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Persons on Koru-Soin dam land to receive Sh2billion compensation

The National Water Harvesting and Storage Authority (NWHSA) has identified 2, 500 acres of land for construction of Koru-Soin dam on the border of Kisumu and Kericho counties.
NWHSA board Chairman Erick Okeyo said the project shall affect 206 parcels of land in Kisumu and 110 in Kericho where the owners shall be compensated to the tune of Sh 2 billion.
The project, designed in the 1950’s stalled due to political interference and reluctance of the community to give land.
Okeyo said NWHSA has engaged the National Land Commission (NLC) to evaluate the 317 parcels and come up with proper rates for compensation to pave way for the construction which kicks off in August.
“The evaluation is ongoing and NLC has advised us to degazzette some of the parcels to ensure that only individuals with genuine parcels are compensated,” he said.

Kisumu County Deputy Governor Dr. Mathew Owili addressing the media on Koru-Soin dam project in Kisumu on Wednesday, June 10, 2020.

Speaking in Kisumu on Wednesday during the launch of public participation for the project, Okeyo disclosed that the national government has set aside Sh25 billion for the construction of the multi-purpose dam which is expected to curb floods in Nyando.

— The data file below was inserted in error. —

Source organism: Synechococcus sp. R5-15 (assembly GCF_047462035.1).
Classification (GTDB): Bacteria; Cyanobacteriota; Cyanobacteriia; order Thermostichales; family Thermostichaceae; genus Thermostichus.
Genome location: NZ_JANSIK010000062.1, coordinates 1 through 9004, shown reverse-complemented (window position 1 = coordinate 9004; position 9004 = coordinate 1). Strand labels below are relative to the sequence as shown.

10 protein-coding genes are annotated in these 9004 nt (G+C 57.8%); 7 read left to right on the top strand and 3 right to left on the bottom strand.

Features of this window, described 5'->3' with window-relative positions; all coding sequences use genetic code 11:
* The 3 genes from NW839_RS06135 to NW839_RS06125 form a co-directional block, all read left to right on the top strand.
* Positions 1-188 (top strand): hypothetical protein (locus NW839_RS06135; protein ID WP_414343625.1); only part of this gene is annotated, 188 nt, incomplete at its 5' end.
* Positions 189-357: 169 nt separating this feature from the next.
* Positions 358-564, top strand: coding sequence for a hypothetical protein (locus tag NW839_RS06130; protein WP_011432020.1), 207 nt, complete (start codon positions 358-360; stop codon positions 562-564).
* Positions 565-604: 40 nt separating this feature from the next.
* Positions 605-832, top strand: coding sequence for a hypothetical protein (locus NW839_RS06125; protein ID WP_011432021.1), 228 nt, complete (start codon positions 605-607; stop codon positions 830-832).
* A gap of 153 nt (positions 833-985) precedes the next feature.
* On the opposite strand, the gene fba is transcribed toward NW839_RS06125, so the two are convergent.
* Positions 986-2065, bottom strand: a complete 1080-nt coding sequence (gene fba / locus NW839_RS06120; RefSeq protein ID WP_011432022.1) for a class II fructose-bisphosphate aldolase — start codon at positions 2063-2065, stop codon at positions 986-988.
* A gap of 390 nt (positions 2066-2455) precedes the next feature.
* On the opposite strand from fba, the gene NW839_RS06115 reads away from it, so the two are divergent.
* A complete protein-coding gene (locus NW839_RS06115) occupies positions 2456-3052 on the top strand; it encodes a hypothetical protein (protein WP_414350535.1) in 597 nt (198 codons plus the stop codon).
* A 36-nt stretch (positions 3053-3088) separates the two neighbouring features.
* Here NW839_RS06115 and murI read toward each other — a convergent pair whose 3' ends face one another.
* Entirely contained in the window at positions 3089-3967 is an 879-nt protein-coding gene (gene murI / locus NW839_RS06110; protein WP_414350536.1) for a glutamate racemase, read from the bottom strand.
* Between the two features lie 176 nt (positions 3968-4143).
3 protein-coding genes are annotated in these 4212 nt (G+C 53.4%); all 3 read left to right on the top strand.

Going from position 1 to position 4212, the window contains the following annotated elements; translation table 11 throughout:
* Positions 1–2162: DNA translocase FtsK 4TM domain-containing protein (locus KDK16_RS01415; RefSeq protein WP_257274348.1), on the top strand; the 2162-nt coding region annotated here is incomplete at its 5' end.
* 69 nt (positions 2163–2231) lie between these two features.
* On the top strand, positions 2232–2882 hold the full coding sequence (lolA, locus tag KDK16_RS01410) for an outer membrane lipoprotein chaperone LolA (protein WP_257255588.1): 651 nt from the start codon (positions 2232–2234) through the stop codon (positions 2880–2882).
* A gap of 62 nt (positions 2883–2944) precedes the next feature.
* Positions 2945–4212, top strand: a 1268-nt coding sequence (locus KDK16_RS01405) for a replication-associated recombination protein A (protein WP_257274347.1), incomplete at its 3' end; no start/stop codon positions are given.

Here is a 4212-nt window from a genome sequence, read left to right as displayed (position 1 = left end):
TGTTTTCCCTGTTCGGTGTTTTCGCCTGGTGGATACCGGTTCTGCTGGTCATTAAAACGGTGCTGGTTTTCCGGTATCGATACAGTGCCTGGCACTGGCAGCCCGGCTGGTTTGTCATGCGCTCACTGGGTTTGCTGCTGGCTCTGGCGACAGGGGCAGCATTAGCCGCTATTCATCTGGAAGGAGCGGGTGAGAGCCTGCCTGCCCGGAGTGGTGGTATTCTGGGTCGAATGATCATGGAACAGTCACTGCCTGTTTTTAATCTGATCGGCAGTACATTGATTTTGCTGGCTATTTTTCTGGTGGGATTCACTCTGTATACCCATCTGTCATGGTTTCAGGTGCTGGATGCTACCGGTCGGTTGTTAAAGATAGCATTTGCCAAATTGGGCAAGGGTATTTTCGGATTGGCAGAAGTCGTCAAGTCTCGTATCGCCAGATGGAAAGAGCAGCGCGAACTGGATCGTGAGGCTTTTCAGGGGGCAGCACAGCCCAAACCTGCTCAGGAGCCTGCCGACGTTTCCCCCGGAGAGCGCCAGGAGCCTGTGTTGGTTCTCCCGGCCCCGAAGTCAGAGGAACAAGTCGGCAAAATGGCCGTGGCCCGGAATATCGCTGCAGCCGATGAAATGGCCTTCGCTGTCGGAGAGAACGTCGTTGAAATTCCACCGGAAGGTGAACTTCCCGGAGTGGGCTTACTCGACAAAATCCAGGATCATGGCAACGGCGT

“Part of the money shall be made available after the budget is read with additional funds expected in the supplementary budget in October,” he said.
He said the NWHSA has already advertised the tender for the project and the procurement process was expected to be completed by end of July.
“This is a critical national government project and we expect to hand over the site to the contractor in the first week of August,” he said.
The dam to be constructed on upstream River Nyando is designed to control flooding, and supply water for domestic and industrial consumers in the city of Kisumu and the satellite towns of Ahero, Awasi, Muhoroni, and Koitaburot in Kericho County.
The dam shall also supply the existing irrigation schemes of Ahero and West Kano and also generate power.
Okeyo said the project, which was expected to be completed in five years, would boost food security in Kisumu and enable the locals who have been hit by floods over the years to engage in meaningful economic activities.
“The board has been tasked with the responsibility of controlling floods that it why this project is very critical to us,” he said.
Kisumu County Deputy Governor Dr. Mathew Owili assured the authority that the community was ready for the project.
Owili said once completed, the dam would curb cases of water shortage in the area and boost food production.
Kisumu County Assembly Speaker Elisha Oraro asked leaders to delink politics from the project to ensure that it is completed for the benefit of the community.
By Chris Mahandara

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